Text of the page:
It is not easy to sort out the taxonomy of this humble weed; we are going by the listing in the USDA PLANTS database, but the species name is also spelled caespitosum (Classical Latin rather than Medieval Latin), and a whole group of related Polygonum species is often separated into the genus Persicaria, in which case this becomes Persicaria posumbu. It is one of several similar smartweeds that frequently pop up in urban areas. This one is distinguished by its dense spike of tiny pink flowers and pointed leaves without markings; the similar Lady’s Thumb (Polygonum persicaria or Persicaria maculosa) has a dark thumbprint mark on each leaf. Look also for tufts of hairs at the stem joints. These plants were growing by a fence in Beechview, where they were blooming in the middle of July.
Gray describes the genus Polygonum and the section Persicaria. He does not describe this species, because it seems to be a twentieth-century introduction; but the description we have given above should distinguish it from the other members of its genus that grow around here.
POLYGONUM [Tourn ] L. KNOTWEED. Calyx 4-6 (mostly 6)-parted; the divisions often petal-like, all erect in fruit, withering or persistent. Stamens 3-9. Styles or stigmas 2 or 3; achene accordingly lenticular or 3-angular. Embryo placed in a groove on the outside of the albumen and curved halfway around it; the radicle and usually the cotyledons slender. Pedicels jointed. — Ours all herbaceous, with fibrous roots (except in P. viviparum), flowering through late summer and early autumn. (Name composed of poly-, many, and gony, knee, from the numerous joints.)
PERSICARIA [Tourn.] L. Flowers in dense spikes, with small scarious bracts; leaves not jointed on the petiole; sheaths cylindrical, truncate, entire, naked or ciliate-fringed or margined; calyx colored, 6-parted, oppressed to the fruit; stamens 4-8; filaments filiform; cotyledons accumbent.
Teasels grow everywhere along roadsides; they can be annoyingly invasive, but—like thistles—extraordinarily beautiful if you take the time to admire the form and structure. They are also much beloved by bees and butterflies, who, if they could only talk, might wax rhapsodic in their praises of the human pioneers who first brought this plant to North America. Our photographs here demonstrate the enthusiasm with which the insect world greets the Teasel blooming season. The name Teasel and the Latin name fullonum (“of fullers”) both come from the use to which they were put: fullers used the dried flower heads to tease the fibers on fabrics. Some people still use them for carding wool today.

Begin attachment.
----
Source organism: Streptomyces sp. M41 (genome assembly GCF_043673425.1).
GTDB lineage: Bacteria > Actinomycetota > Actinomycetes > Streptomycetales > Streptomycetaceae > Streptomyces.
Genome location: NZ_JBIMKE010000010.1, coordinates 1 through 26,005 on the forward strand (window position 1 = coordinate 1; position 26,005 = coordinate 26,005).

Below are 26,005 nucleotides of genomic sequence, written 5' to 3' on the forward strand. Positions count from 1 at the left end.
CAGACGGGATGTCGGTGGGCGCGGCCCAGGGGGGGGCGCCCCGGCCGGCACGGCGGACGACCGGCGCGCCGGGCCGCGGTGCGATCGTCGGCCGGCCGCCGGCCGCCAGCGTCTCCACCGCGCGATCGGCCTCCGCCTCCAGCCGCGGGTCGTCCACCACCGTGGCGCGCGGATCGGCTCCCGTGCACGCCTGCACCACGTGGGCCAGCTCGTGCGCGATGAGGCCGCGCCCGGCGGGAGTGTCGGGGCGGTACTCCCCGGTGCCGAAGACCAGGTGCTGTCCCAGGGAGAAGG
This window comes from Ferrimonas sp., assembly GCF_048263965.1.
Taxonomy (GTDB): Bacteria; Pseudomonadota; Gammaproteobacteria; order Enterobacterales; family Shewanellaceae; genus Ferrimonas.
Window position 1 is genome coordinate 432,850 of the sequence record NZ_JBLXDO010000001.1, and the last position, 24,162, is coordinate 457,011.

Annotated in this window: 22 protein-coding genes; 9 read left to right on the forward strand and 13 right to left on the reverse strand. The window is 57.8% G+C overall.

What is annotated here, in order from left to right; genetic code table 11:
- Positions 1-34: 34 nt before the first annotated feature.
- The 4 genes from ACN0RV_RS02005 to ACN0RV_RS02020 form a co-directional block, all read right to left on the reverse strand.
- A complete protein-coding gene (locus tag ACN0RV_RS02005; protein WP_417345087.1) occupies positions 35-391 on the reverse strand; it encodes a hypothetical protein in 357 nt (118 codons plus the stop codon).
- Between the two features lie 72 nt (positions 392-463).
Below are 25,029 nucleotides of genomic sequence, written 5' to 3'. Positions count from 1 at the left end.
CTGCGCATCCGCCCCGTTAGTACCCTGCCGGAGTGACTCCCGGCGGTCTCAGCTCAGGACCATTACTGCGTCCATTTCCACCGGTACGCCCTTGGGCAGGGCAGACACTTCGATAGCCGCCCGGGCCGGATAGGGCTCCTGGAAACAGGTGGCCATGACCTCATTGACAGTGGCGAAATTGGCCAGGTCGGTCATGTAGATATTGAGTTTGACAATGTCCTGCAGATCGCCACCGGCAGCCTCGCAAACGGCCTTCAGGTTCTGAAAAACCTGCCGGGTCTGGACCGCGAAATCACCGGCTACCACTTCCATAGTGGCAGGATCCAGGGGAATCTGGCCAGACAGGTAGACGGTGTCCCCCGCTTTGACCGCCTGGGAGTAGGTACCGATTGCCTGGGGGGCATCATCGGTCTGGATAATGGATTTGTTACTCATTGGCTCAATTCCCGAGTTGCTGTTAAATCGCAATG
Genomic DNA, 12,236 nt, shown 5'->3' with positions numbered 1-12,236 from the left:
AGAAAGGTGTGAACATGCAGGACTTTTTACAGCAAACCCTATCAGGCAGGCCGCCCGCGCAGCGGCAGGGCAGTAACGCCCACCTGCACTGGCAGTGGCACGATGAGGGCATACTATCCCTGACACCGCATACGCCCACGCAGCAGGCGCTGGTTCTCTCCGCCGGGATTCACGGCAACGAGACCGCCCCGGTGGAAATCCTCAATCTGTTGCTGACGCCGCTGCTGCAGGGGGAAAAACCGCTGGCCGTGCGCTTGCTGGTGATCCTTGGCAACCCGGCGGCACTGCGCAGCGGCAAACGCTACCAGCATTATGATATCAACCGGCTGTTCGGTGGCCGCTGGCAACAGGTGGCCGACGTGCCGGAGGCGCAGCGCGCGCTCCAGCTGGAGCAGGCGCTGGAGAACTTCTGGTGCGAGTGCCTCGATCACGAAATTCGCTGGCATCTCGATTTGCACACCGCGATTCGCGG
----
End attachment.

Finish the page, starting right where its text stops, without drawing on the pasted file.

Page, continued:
The spread of this species has been rapid: Gray calls it “rather rare,” which it certainly is not in our area. This was one of a patch blooming in the middle of July at the edge of a parking lot in Beechview. Gray describes the genus and the species (which he calls D. sylvestris):
DÍPSACUS [Tourn.] L. TEASEL. Involucre many-leaved, longer than the chaffy leafy-tipped bracts among the densely capitate flowers; each flower with a 4-leaved calyx-like involucel investing the ovary and fruit (achene). Calyx-tube adherent to the ovary, the limb cup-shaped, without a pappus. Corolla nearly regular, 4-cleft. Stamens 4, inserted on the corolla. Style slender.—Stout and coarse biennials, hairy or prickly, with large ovoid-ellipsoid heads. (Name from dipsen, to thirst, probably because the united cup-shaped bases of the leaves in some species hold water.)
D. sylvestris Huds. (WILD Т.) Prickly; leaves lance-oblong, toothed and often prickly on the margin; leaves of the involucre slender, ascending, longer than the head; bracts (chaff) tapering into a long flexible awn with a straight point. —Roadsides, rather rare. (Nat. from Eu.)
This attractive bush is a garden favorite, but it seeds itself and can become invasive. It likes a wet location, especially along the banks of a stream. This bush was growing along the Squaw Run in Fox Chapel, where it was finishing up its blooming in the middle of July.
In the horticultural trade, “Spiraea” is often spelled “Spirea.”
Gray describes the genus and the species, which in his time had not gained much of a foothold in North America:
SPIRAEA [Tourn.] L. Calyx 5-cleft, short, persistent. Petals 5, obovate, equal, Imbricated in the bud. Stamens 10-50. Pods (follicles) 5-8, not inflated, few-several-seeded. Seeds linear, with a thin or loose coat and no albumen. — Shrubs, with simple leaves, and white or rose-colored flowers in corymbs or panicles. (The Greek name, from speiran, to twist, from the twisting of the pods in some of the original species.)
Flowers In compound corymbs.
Calyx -tube top-shaped, pubescent.
S. japónica L. f. Stems 1 m. or more high; leaves 7-9 cm. long, glaucous beneath; petals pink to deep rose-color. — Frequent in cultivation, and occasionally escaping, s. Ct. (Graves) and e. Pa. (Introd. from Asia.)